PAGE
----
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When Does Damage “Occur” for Insurance Purposes? – Two Recent Cases from the North Carolina Court of Appeals

Coverage Concerns

August 3, 2005


Claimants seeking liability insurance coverage for property damage claims sometimes raise interesting questions concerning which insurance policy applies to the claim. For example, suppose a contractor finishes building a house in 2002. In 2004, water damage is discovered during an inspection. An expert concludes that the water intrusion was caused by improper installation of roofing and flashing materials during the original construction in 2002. The homeowner files suit against the contractor. Suppose the contractor had insurance coverage with two different insurance companies in 2002 and 2004. Which policy applies? Is it the policy in place in 2002 when the house was built? Is it the policy in place in 2004 when the water damage was discovered?
This so-called “trigger of coverage” issue is critical to both policyholders and insurance carriers. For both parties, the resolution of this issue may determine whether any coverage exists at all and how much coverage exists. If the policyholder is fully covered for all of the relevant timeframes, the trigger of coverage issue may resolve a dispute between the insurance carriers over which policy must respond to the claim.

Until 2000, North Carolina courts followed a trigger of coverage theory known as the “manifestation rule” to determine whether property damage “occurred” during a liability policy period. Under that theory, property damage “occurs” when it is manifested or discovered. (1) In the hypothetical example above, the policy in place when the water damage was discovered in 2004 would apply under a manifestation trigger of coverage theory.

In 2000, the North Carolina Supreme Court changed course and decided there is no “bright line rule” that property damage occurs at the time of manifestation for purposes of insurance coverage.(2) The court reviewed a situation in which a leak in a pressure vessel had clearly started in June 1992, although it was not discovered until August 1992. The court concluded that “when the date of the injury-in-fact can be known with certainty, the insurance policy or policies on the risk on that date are triggered.”(3)

Two recent North Carolina Court of Appeals decisions have endorsed the “injury-in-fact” trigger of coverage rule, at least for cases in which the date of the injury-in-fact can be determined. See Harleysville Mutual Ins. Co. v. Berkley Ins. Co. of the Carolinas, 2005 WL 756267 (N.C. App., April 5, 2005); Hutchinson v. Nationwide Mutual Fire Ins. Co., 163 N.C. App. 601, 594, S.E.2d 61 (2004).

In the most recent case, Harleysville, the underlying claim concerned property damage resulting from water intrusion in a synthetic stucco exterior finish system. The construction was completed in 1994. Water damage was discovered during an inspection in 1996. Repairs were performed in 1996, but subsequent inspections demonstrated that the water problems remained. A report prepared in 2000 concluded that the water damage was caused by improper installation of the system. Suit was filed against the contractor in 2000. The contractor notified Berkley Insurance, which was on the risk prior to May 1, 1997, and Harleysville, which was on the risk from May 1, 1997 to January 1, 2003. The two insurance carriers sought a judicial determination of which policy applied.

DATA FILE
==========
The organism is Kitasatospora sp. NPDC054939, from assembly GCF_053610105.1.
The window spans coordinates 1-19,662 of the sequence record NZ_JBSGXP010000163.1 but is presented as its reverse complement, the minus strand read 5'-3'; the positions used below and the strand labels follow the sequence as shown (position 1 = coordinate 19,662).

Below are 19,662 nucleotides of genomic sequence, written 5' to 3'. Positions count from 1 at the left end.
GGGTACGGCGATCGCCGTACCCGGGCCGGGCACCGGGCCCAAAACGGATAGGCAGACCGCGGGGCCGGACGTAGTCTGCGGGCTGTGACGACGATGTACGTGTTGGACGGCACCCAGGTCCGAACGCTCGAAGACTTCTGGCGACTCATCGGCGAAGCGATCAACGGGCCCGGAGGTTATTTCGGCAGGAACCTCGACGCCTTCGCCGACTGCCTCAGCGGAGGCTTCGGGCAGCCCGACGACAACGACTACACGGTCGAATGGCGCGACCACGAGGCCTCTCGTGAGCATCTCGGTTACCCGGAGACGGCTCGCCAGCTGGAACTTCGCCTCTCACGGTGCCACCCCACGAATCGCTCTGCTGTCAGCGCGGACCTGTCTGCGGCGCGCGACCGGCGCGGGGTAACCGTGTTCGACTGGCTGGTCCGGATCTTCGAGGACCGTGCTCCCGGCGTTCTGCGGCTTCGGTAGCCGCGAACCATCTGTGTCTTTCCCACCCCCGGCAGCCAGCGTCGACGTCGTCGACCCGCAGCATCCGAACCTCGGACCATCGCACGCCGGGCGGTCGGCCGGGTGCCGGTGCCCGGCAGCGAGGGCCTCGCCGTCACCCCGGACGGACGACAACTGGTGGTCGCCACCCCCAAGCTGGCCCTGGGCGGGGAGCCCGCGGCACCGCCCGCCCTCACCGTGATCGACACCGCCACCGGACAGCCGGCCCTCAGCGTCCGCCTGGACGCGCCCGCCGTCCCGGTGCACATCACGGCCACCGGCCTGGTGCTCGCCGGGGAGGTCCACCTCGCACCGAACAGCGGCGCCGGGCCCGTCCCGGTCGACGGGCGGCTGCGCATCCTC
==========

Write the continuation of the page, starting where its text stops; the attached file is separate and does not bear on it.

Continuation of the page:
Examining the facts, the court noted that the construction took place in 1993 and 1994. Subsequent repairs were done in 1996, but engineers ultimately concluded that the “overall installation” of the synthetic stucco was defective. The water damage arose from the continual entry of moisture into the home through the synthetic stucco. The court decided that the damage occurred, for insurance purposes, during installation of the stucco. The court was unpersuaded by the evidence of continuing water damage and ruled there was no evidence of damage caused after 1997.(4)

The Harleysville case is similar to the 2004 Hutchinson decision. In Hutchinson, the policyholder was sued for damages allegedly caused by negligent construction of a retaining wall, which allowed continual intrusion of water. The wall was built during the summer of 1999, when the contractor had no insurance coverage. The damage was discovered three days after the defendant insurance carrier’s coverage went into effect. The Court of Appeals noted: “[I]t is clear that the [the contractor’s] actions and inactions at the time the retaining wall was constructed caused the subsequent problems with water entry into the soil… .” The court therefore concluded that the damage to the retaining wall occurred before the contractor was insured.(5)

The North Carolina appellate courts have not yet explicitedly adopted the injury-in-fact rule for all purposes. The appellate courts continue to qualify their rulings by saying “where the date of the injury-in-fact can be known with certainty, the insurance policy or polices on the risk on that date are triggered.”(6)

It is unclear whether North Carolina courts would apply the manifestation trigger of coverage theory in cases in which the date of the injury cannot be known with certainty. When the date of the injury can be determined, however, North Carolina courts will look to that date to determine which insurance policy is triggered even if the damage continues into subsequent policy periods.

(1) See West American Ins. Co. v. Tufco Flooring East, 104 N.C. App. 312, 409 S.E.2d 692 (1991).

(2) See Gaston County Dyeing Machine Co. v. Northfield Ins. Co., 351 N.C. 293, 303, 524 S.E.2d 558, 565 (2000).

(3) Id. at 303, 524 S.E.d at 565.

(4) Harleysville, 2005 WL 756267.

(5) 163 N.C. App. 601, 605, 594 S.E.2d 61, 64 (2004).

(6) Harleysville, 2005 WL 756267 (quoting Hutchinson, 163 N.C. App. at 605, 594 S.E.2d at 64).